A recent comment posted at a Vermont news web site called VTDigger read, “Just a single 25 megawatt (MW) woodchip plant could/would provide some 4 percent of Vermont’s [electricity] consumption, 24/7, and would contribute to the Vermont economy in the form of jobs and money in circulation from the wages [and] taxes — wealth created in the state that stays in the state.”
My response: Some of the main reasons wood burning is advocated by proponents are: 1) give work to the logging industry, 2) money is spent in Vermont, 3) create jobs in Vermont, 4) generous federal and state subsidies are available, etc.
The commentator is right about jobs, wages, taxes, etc. — but these are not the real issues.
Expensive renewable energy is an economic headwind for Vermont’s economy
Subsidized renewable energy systems inefficiently producing variable, intermittent energy at two to five times New England wholesale prices, as did SPEED projects for about five years, are the real issue. Vermont needs to have low-cost renewable energy (RE) to make not just the RE sector but all sectors of Vermont’s economy more viable — so they can expand, be profitable, create jobs with good benefits, pay good wages, and pay taxes.
Vermont is one of the poorest states in the U.S. based on family income and per capita income, with a fragile, near-zero-growth economy, and with a high cost of living index (120 with the U.S. set at 100). Vermont cannot afford to turn over a major part of its economy to expensive renewable energy production.
With more and more subsidized renewable energy projects diverting valuable capital from more profitable activities, and more mandates for increasing consumption of their expensively produced energy, Vermont’s entire economy could be facing increasingly stronger headwinds for many years.
CO2 emissions of wood-burning power plants
Wood-burning power plants would require cutting trees and burning them, which emits just as much CO2 per kWh as coal. This may have an immediate adverse global warming impact. Moreover, burning wood emits at least as much airborne health-damaging particulates as burning coal.
Wood-burning proponents and governments claim that burning wood is “CO2-neutral.” They purposely forget to add, “over a period of about 100 years.” Global warming is a problem now. Forests from which wood is taken would require about 100 years to recover from the damage, based on numerous studies. Wood-burning power plants are an inappropriate 100-year “solution.”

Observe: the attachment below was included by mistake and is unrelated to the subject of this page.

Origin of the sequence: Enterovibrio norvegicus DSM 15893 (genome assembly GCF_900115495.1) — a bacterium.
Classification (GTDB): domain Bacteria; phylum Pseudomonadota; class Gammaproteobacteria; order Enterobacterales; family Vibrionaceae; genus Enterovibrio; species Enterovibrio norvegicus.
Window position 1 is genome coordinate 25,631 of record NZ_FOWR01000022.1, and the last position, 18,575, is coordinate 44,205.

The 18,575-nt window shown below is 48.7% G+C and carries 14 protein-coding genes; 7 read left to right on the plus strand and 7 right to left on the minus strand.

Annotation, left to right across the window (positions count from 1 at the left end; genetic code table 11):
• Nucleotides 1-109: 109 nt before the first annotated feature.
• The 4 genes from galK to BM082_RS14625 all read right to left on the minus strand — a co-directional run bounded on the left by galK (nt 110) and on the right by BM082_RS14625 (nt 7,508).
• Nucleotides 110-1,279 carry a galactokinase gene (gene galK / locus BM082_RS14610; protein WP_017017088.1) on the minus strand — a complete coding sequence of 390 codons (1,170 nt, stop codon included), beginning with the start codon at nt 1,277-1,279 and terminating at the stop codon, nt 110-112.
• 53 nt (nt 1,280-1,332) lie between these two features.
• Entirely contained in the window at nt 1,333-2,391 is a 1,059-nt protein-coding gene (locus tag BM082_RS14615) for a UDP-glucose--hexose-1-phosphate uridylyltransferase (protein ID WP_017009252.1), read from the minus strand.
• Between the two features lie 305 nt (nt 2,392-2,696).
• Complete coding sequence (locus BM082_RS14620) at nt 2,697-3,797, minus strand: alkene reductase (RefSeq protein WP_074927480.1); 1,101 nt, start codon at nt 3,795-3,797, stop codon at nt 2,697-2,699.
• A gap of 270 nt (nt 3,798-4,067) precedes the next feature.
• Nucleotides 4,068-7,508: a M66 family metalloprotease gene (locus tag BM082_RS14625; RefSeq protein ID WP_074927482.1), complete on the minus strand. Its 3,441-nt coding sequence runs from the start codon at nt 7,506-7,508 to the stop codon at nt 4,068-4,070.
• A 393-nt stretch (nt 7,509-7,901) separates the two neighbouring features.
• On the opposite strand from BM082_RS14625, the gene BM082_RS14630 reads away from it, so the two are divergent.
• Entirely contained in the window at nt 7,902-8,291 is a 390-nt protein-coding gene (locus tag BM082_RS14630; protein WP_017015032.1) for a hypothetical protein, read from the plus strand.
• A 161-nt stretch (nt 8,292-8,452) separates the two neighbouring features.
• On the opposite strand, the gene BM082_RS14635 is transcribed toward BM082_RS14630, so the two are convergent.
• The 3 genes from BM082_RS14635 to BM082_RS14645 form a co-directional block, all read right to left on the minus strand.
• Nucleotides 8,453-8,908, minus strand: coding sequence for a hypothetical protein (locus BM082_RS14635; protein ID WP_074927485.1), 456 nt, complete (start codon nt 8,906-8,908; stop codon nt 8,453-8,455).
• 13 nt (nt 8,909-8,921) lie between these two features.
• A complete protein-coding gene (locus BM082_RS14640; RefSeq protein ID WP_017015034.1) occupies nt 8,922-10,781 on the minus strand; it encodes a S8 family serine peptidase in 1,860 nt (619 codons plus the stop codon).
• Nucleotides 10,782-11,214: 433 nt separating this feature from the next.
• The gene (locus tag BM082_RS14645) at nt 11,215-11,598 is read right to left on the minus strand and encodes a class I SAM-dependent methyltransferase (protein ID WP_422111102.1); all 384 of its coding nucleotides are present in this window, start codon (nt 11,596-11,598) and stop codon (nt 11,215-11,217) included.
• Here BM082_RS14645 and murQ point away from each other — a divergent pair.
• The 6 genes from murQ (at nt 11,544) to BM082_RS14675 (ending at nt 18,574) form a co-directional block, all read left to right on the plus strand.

Other types of biomass, such as corncobs, cornstalks, various grasses, bamboo, etc., can be harvested each year, or every few years, but those would require more land area. Such biomass can be claimed to be renewable, although the soil would likely become too depleted for future food-growing purposes.
Taking, taking, taking from the land, without giving back, is not a long-term, sustainable option. Even taking 0.5 cord/acre, considered “sustainable” by government and other foresters, would merely slow the soil depletion rate. In practice, the 0.5 cord/acre is often greatly exceeded for expediency and due to a lack of oversight during logging.
In Vermont, most of that land area would need to be created by shifting land from other uses, e.g., from open spaces, meadows, etc., to ensure that biomass would be available in the required quantities.
Capacity factors and efficiencies of biomass power plants
Theoretically, it is possible for base-loaded biomass-fired power plants to achieve capacity factors of 100 percent. (Base-loaded means operating at a steady output near rated plant capacity.) In practice, plants do not operate at these levels because of scheduled and unscheduled outages. As a result, capacity factors of such plants are about 85 percent to 95 percent.
The usual annual three-to-four-week scheduled outage would reduce the plant capacity factor (CF) to about 94 percent. It is likely that a plant would have several unscheduled outages ranging from a few hours to a few days, which may total one to two weeks for the year. This would reduce the CF to about 91%. As a plant ages, it likely would be operated at less than its rated output, which would reduce its CF.
In Vermont, the average net electrical efficiency of existing base-loaded wood-burning power plants is around 25 percent, after accounting for fuel handling and various parasitic losses. Below are some calculations regarding a 25-MW base-loaded wood-burning power plant similar to existing Vermont plants.